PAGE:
Defending champion Greg Rutherford from Great Britain was made to sweat for is spot in the final. He had two red flags on his first two jumps before landing a 7.90m jump on his final attempt, putting him through 7th of 8 finalists.

It was American Jeff Henderson who threw down the gauntlet for Rutherford’s title, jumping a season best 8.20m on his first attempt and was the only one who reached the automatic qualifying mark.

Finalists:

USA – Jeff Henderson 8.20m

Uruguay – Emiliano Lasa 8.14m

South Africa – Luvo Manyonga 8.12m

South Africa – Rushwal Samaai 8.03m

Australia – Henry Frayne 8.01m

China – Changzhou Huang 7.95m

Great Britain – Greg Rutherford 7.90m

France – Kafetien Gomis 7.89m

Women’s shot put – Final

In the biggest surprise of the afternoon defending champion from 2008 & 2012 Valerie Adams had to make do with a silver medal. The Kiwi threw a season best 20.42m with her second attempt and appeared to be in cruise control as no one else got within half a metre of her mark. And then, with her very last shot America’s Michelle Carter somehow found an extra 80cm and set a new national record with an incredible 20.63m throw.

Gold – USA – Michelle Carter 20.63m

Silver – New Zealand – Valerie Adams 20.42m

Bronze – Hungary – Anita Marton 19.87m

 

Women’s heptathlon – 200m

The final Heptathlon event of the day was dominated by the British pair. Katarina Johnson-Thompson took a best of 23.26 closely followed by Jessica Ennis-Hill on 23.49. Their closest rival through the first three events, Belgium’s Nafissatou Thiam was nowhere to be seen as she finished with a 24th best time 25.10. Akela Jones did ok with a 13th place finish but has left herself with work to do going into day 2 of the event. Latvia’s Ikauniece-Admidina helped her chances with a 3rd place and 1004 points to her name, but after day 1 it was Jessica Ennis-Hill who topped the table with 4057 points from Thiam (3985), Jones (3964) and Johnson-Thompson (3957).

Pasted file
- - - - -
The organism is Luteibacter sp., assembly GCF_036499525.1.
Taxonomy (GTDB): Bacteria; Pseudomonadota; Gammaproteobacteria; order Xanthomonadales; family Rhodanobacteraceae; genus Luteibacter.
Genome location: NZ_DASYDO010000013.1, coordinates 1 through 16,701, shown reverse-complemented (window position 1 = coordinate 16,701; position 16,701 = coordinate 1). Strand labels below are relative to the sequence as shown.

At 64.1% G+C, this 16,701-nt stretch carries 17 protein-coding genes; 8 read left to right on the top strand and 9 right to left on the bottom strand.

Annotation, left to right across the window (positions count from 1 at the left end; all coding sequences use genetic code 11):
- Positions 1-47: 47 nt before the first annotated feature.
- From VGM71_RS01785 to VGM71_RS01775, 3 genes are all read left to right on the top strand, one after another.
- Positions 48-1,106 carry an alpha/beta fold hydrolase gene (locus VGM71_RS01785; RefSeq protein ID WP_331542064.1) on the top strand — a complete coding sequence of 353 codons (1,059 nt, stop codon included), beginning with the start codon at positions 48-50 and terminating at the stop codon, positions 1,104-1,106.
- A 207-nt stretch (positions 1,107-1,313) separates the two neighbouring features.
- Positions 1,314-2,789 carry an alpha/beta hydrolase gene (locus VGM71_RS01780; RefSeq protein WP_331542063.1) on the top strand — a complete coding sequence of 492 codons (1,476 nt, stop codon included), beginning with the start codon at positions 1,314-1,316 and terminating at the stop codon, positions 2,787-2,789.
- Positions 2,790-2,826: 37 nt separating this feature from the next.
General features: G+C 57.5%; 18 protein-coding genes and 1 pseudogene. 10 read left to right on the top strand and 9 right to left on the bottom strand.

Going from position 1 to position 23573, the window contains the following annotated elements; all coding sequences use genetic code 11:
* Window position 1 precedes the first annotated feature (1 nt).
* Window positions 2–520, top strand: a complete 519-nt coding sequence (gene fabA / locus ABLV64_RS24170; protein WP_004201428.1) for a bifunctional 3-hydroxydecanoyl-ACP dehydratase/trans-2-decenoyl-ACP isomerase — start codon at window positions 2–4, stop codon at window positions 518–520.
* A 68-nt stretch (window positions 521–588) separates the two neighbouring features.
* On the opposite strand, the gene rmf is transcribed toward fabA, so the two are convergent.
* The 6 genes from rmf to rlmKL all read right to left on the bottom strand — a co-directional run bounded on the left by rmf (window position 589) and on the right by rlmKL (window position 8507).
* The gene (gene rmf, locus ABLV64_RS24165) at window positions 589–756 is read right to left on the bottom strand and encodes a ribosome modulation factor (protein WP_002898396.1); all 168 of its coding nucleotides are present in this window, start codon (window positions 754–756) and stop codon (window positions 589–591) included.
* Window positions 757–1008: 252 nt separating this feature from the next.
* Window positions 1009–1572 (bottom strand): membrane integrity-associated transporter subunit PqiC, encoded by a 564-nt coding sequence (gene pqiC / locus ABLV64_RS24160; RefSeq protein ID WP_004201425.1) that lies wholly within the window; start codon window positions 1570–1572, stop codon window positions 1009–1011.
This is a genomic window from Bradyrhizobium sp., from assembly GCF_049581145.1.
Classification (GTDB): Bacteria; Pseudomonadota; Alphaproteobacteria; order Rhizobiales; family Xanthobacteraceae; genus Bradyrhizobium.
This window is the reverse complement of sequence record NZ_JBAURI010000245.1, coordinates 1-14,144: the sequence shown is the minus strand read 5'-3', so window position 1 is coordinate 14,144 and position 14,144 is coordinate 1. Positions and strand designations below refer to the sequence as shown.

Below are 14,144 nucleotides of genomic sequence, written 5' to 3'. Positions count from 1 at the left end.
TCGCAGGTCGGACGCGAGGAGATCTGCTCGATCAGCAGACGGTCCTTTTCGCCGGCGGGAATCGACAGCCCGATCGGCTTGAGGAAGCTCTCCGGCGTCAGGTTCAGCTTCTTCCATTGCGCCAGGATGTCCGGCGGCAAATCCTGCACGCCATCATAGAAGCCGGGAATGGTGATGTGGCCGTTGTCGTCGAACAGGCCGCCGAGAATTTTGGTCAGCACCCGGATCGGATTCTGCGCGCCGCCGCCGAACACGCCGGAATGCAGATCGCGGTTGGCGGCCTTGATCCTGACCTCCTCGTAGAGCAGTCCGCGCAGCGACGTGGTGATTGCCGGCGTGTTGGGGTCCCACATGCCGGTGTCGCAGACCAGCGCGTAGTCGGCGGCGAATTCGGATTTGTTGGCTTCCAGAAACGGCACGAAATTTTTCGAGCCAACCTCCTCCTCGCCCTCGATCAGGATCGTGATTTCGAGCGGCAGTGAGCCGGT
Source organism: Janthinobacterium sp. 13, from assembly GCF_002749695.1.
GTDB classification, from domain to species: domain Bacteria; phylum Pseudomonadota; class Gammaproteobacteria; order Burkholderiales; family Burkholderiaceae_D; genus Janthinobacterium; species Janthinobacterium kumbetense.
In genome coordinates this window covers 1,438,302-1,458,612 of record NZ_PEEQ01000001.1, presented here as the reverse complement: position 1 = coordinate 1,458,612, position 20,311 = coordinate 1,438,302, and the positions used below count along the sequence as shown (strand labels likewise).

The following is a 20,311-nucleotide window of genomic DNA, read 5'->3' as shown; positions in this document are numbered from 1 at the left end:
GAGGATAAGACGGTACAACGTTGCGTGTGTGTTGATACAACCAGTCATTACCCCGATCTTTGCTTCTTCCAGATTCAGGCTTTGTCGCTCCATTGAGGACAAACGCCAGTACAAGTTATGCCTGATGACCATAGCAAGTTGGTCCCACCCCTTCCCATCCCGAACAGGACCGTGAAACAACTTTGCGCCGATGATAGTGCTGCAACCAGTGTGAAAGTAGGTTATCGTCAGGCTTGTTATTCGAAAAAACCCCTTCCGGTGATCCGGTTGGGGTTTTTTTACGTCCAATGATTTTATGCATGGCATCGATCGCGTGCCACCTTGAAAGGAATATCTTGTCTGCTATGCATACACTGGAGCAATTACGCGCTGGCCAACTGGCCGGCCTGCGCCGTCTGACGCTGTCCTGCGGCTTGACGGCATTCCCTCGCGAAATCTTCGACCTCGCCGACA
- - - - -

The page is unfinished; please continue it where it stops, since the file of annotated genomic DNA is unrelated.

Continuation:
Women’s 100m – Round 1

The women’s sprint rounded out the day’s action and saw Jamaica’s Shelly-Ann Fraser-Pryce be the only one to dip below the 11 second mark as she posted a strong 10.96. Keeping with in touching distance of Fraser-Pryce was Trinidad & Tobago’s Michelle-Lee Ahye (11.00), Ivory Coast’s Marie-Josee Ta Lou (11.01) who ran with Fraser-Pryce in heat four and pushed her hard.

Great Britain’s Desiree Henry won heat one with the 4th fastest overall time of 11.08 giving her good hope of taking a medal but the American pair of English Gardner and Tori Bowie are lurking just behind.

Brazilian Rosangela Santos gave the home crowd something to cheer about as she came second in heat seven to qualify for the semi-finals but her 14th best time will need improving on if she wants to make the final.

Toby Durant

A passionate and opinionated writer, I am currently the NFL editor for RealSport. However, I also contribute to F1, WWE, Football, and other sections of the site, and I have covered the NFL International Series for RealSport and previously contributed to SB Nation.

 

I also have 10 years playing and coaching experience in American football, starting at the University of Nottingham and including a stint as defensive coordinator at Oxford Brookes University. I may be a Patriots fan but all aspects of the sport interest me, from guard play to special teams.

Rio 2016 Olympics Athletics: Women’s heptathlon too close to call after first day